Secure the right to promote event cosponsors in radio spots. Radio and other forms of media partnerships provide properties a major benefit: the opportunity to provide cosponsors with additional exposure through traditional media.

Properties must secure those rights upfront, noted Dave Rhody, president of event producer RhodyCo Productions. “When you make a deal, you absolutely want to get in writing the opportunity to promote sponsors in radio spots. That defines whether or not we will work with a radio station.”

Some stations look to reserve such rights only for sponsors they secure, he said. “That is a no-go. We define specifically in our contract that we have the right to include three or four sponsor taglines per spot; that’s a huge amount of additional impressions.

“Some properties miss the boat–they get excited about the on-air promotion. That promotion is good, but if you don’t secure the right to promote your sponsors, it’s a weak deal.”

Make it a partnership. To be successful, properties and radio stations need to treat the relationship as a partnership.

For example, Greater Media will sometimes recommend potential sponsors work directly with the property if a company only is interested in booth space and other types of on-site inventory, Russell said, noting that rightsholders similarly send prospects to him.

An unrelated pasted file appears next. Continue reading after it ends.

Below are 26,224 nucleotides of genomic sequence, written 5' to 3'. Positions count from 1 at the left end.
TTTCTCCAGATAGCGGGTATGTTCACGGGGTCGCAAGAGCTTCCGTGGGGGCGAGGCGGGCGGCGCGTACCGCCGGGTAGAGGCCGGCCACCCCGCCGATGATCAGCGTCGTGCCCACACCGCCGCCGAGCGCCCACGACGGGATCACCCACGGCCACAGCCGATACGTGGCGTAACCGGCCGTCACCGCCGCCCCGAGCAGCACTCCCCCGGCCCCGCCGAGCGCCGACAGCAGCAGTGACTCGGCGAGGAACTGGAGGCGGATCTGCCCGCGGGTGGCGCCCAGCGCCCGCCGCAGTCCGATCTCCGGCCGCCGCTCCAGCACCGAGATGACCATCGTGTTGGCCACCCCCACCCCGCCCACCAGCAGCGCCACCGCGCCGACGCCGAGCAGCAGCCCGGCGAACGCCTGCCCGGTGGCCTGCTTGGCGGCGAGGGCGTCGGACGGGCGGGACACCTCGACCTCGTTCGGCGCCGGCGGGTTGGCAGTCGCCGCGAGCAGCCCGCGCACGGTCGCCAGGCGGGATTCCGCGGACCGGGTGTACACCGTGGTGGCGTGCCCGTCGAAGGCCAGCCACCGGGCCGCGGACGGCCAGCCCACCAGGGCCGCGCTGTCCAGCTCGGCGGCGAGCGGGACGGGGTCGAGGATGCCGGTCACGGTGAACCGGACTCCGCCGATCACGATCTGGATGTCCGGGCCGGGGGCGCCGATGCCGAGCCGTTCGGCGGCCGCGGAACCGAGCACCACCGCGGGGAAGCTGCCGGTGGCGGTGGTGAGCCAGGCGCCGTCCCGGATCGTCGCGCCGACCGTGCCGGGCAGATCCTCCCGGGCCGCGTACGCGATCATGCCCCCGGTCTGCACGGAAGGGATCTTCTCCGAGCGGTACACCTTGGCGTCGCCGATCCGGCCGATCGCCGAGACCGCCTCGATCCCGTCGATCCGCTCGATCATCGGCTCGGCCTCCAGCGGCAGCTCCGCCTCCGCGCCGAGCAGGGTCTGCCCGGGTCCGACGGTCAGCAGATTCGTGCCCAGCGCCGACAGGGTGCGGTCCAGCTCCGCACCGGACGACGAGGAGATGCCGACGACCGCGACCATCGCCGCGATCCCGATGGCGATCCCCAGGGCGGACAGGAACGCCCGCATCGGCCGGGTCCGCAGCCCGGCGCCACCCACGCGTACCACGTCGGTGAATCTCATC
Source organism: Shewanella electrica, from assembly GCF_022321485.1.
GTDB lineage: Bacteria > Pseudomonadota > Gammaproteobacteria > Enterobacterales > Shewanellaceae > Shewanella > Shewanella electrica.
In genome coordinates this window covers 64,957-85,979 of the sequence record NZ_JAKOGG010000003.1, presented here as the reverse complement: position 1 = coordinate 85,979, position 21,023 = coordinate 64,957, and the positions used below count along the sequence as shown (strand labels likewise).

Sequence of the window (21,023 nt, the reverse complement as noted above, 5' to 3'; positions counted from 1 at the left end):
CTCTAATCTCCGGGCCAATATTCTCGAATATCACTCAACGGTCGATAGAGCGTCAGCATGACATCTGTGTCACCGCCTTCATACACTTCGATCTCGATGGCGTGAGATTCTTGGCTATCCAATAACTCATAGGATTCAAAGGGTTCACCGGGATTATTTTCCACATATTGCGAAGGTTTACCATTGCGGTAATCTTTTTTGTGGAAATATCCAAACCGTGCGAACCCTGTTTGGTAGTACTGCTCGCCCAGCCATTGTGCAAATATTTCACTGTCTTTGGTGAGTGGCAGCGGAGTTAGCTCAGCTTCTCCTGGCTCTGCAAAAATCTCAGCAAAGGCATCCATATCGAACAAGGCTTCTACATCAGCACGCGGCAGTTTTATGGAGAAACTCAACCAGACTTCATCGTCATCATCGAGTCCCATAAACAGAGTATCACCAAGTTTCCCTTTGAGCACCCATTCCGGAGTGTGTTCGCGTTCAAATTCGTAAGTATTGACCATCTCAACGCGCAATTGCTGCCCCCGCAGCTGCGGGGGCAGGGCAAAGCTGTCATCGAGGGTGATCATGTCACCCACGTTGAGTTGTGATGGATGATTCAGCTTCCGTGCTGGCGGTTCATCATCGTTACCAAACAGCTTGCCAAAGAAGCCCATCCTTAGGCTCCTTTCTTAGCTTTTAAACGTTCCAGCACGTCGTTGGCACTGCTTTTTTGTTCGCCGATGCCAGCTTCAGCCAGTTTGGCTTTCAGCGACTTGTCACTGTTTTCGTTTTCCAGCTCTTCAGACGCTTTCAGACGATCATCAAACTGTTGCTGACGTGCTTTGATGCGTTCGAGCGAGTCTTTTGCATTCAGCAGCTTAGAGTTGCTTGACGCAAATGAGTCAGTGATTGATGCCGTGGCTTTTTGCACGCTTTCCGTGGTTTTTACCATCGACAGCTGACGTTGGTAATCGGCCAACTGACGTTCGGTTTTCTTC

For example, Filters Fast first approached Mecklenburg County Park & Rec about a potential deal with Bark in the Park, but the department referred the company to Greater Media after discovering they were an existing advertiser and interested in a larger package that included media and on-air promotional spots.

“They realized Filters Fast could get more value from a sponsorship that included broadcast components,” Russell said.

Properties also need to provide stations with the assets and tools they need to make the relationship a success, and vice versa.

Know who to approach at the station/cluster. After identifying stations that target the same audience as the property, rightsholders should examine the stations’ ownership and decision-making structure.

When pitching individual radio stations, properties should approach marketing directors, business development directors or general managers.

Citadel Broadcasting Corp., Clear Channel Communications, Inc. and other companies that own multiple stations in a single market frequently sponsor on behalf of both multiple stations and individual ones. When pitching a cluster, properties should approach marketing or business development managers.